Even though members stop contributing to their accounts, they will continue to pay fees.
According to the FMA, a significant number of the non-contributors are aged under 17. Self-employed members make up another big chunk, although many of them wait until the end of the tax year to make lump-sum contributions. At the end of March, more than 312,000 members were kids under 17. Interestingly, this age group (while not contributing to their accounts) accounted for the highest number of members having actively made a choice about which fund to be in. The decision, presumably was made by their parents or a provider at the time they enrolled.
Members between the ages of 18 to 25 made up the biggest numbers in the default group. Across the range of funds and providers, close to 25% of members remain in default funds, a point of concern for the FMA's CEO Sean Hughes.
Hughes, in a press release that accompanied the annual review, echoed industry concerns about members languishing in default funds when they had a choice to be in a different risk graded type of fund producing potentially different returns.
"Our desire is for members to make decisions based on their life stage, age, and personal circumstances which will leave them in the best financial position when they reach NZ Super age,'' said Hughes, imparting an unlikely opinion on the superannuation scheme.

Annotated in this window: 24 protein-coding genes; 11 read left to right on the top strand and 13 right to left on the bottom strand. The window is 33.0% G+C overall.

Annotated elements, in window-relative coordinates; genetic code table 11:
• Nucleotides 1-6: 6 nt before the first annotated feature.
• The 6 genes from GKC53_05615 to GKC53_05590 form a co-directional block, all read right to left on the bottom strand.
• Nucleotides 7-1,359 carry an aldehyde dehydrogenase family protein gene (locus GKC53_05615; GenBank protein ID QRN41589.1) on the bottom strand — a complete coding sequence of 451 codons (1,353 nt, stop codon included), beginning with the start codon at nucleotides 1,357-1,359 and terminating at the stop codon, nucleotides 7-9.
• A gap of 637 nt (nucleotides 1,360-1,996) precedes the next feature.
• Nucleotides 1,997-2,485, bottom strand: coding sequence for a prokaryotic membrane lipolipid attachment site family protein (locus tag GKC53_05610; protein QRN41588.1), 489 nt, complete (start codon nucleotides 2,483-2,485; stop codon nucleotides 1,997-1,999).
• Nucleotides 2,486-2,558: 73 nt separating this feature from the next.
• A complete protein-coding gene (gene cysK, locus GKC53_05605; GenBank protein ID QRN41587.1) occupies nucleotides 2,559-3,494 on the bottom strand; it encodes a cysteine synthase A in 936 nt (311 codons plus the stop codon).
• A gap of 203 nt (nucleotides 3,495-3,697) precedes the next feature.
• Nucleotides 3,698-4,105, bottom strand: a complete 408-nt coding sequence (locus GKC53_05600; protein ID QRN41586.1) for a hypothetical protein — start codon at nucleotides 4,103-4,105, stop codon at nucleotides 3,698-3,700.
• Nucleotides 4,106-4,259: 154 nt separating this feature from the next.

While default funds (with the highest weighting of cash and fixed interest assets) have, on average, out-performed other fund types through the global financial crisis, providers have repeatedly raised concerns about younger investors potentially shortchanging themselves on higher returns through more growth oriented funds (that is those with a higher allocation of shares and other growth assets).
ANZ Wealth, the country's biggest provider in terms of funds under management, earlier this year made a pitch for default funds to be converted into "lifestages" funds that would automatically adjust for risk according to age. By their estimates, a 25-year-old (over a 40-year period) could end up NZ$72,000 worse off as a result of being left in a default fund. For more on fund types in KiwiSaver read this.
For detail on average asset allocation among the different types of fund on offer read the FMA's full report here.
Prudential regulation 'missing'
Hughes said KiwiSaver has become a key focus for the FMA, which recently released a new guidance note on the sales and distribution of KiwiSaver schemes. (See also Amanda Morrall opinion piece on why you should care).
Hughes said new disclosure requirements, due out early next year, would also make it easier for investors to compare the performance of different funds and make more informed decisions about their retirement savings scheme. Hughes told interest.co.nz earlier this year that prudential regulation of KiwiSaver providers was the regulatory "bit missing." However, Commerce Minister Craig Foss said the Government had no plans to introduce such regulation.